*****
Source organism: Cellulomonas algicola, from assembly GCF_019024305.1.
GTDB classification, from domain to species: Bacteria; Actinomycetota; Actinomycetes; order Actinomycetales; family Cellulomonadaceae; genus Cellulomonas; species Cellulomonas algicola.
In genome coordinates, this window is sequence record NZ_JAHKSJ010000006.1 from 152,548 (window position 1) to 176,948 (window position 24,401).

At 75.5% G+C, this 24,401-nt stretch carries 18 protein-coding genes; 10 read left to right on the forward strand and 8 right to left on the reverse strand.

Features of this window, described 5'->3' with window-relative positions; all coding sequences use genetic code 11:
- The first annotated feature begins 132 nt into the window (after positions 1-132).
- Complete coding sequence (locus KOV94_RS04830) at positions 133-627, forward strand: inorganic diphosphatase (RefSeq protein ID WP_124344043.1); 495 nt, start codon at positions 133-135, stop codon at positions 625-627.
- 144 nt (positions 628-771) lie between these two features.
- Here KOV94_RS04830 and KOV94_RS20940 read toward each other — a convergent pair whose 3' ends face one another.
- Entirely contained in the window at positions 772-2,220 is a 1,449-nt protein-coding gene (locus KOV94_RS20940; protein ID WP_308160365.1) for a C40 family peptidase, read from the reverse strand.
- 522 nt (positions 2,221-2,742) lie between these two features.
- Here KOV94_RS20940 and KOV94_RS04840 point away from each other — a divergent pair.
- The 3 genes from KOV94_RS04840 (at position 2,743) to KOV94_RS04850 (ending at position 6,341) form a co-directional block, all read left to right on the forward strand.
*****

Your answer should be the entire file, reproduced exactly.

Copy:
Source organism: Cellulomonas algicola, from assembly GCF_019024305.1.
GTDB classification, from domain to species: Bacteria; Actinomycetota; Actinomycetes; order Actinomycetales; family Cellulomonadaceae; genus Cellulomonas; species Cellulomonas algicola.
In genome coordinates, this window is sequence record NZ_JAHKSJ010000006.1 from 152,548 (window position 1) to 176,948 (window position 24,401).

At 75.5% G+C, this 24,401-nt stretch carries 18 protein-coding genes; 10 read left to right on the forward strand and 8 right to left on the reverse strand.

Features of this window, described 5'->3' with window-relative positions; all coding sequences use genetic code 11:
- The first annotated feature begins 132 nt into the window (after positions 1-132).
- Complete coding sequence (locus KOV94_RS04830) at positions 133-627, forward strand: inorganic diphosphatase (RefSeq protein ID WP_124344043.1); 495 nt, start codon at positions 133-135, stop codon at positions 625-627.
- 144 nt (positions 628-771) lie between these two features.
- Here KOV94_RS04830 and KOV94_RS20940 read toward each other — a convergent pair whose 3' ends face one another.
- Entirely contained in the window at positions 772-2,220 is a 1,449-nt protein-coding gene (locus KOV94_RS20940; protein ID WP_308160365.1) for a C40 family peptidase, read from the reverse strand.
- 522 nt (positions 2,221-2,742) lie between these two features.
- Here KOV94_RS20940 and KOV94_RS04840 point away from each other — a divergent pair.
- The 3 genes from KOV94_RS04840 (at position 2,743) to KOV94_RS04850 (ending at position 6,341) form a co-directional block, all read left to right on the forward strand.